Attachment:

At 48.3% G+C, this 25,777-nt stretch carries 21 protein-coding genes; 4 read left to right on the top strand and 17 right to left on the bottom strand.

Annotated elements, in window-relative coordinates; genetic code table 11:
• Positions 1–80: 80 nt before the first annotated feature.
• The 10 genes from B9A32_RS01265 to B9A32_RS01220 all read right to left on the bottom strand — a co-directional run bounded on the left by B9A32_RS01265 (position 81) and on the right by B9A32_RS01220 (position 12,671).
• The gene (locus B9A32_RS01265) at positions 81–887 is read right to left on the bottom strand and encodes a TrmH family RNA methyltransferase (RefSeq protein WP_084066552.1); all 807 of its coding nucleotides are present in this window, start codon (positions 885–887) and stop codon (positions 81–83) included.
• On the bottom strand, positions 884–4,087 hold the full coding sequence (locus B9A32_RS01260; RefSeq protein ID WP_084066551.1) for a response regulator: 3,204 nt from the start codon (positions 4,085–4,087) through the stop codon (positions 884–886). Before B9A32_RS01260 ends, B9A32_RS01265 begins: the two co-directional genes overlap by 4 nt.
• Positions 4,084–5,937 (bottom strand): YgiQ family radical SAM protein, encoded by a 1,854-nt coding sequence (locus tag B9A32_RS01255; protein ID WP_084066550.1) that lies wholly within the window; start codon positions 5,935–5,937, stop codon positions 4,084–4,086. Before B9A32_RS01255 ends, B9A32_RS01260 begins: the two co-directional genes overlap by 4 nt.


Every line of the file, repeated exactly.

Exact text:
At 48.3% G+C, this 25,777-nt stretch carries 21 protein-coding genes; 4 read left to right on the top strand and 17 right to left on the bottom strand.

Annotated elements, in window-relative coordinates; genetic code table 11:
• Positions 1–80: 80 nt before the first annotated feature.
• The 10 genes from B9A32_RS01265 to B9A32_RS01220 all read right to left on the bottom strand — a co-directional run bounded on the left by B9A32_RS01265 (position 81) and on the right by B9A32_RS01220 (position 12,671).
• The gene (locus B9A32_RS01265) at positions 81–887 is read right to left on the bottom strand and encodes a TrmH family RNA methyltransferase (RefSeq protein WP_084066552.1); all 807 of its coding nucleotides are present in this window, start codon (positions 885–887) and stop codon (positions 81–83) included.
• On the bottom strand, positions 884–4,087 hold the full coding sequence (locus B9A32_RS01260; RefSeq protein ID WP_084066551.1) for a response regulator: 3,204 nt from the start codon (positions 4,085–4,087) through the stop codon (positions 884–886). Before B9A32_RS01260 ends, B9A32_RS01265 begins: the two co-directional genes overlap by 4 nt.
• Positions 4,084–5,937 (bottom strand): YgiQ family radical SAM protein, encoded by a 1,854-nt coding sequence (locus tag B9A32_RS01255; protein ID WP_084066550.1) that lies wholly within the window; start codon positions 5,935–5,937, stop codon positions 4,084–4,086. Before B9A32_RS01255 ends, B9A32_RS01260 begins: the two co-directional genes overlap by 4 nt.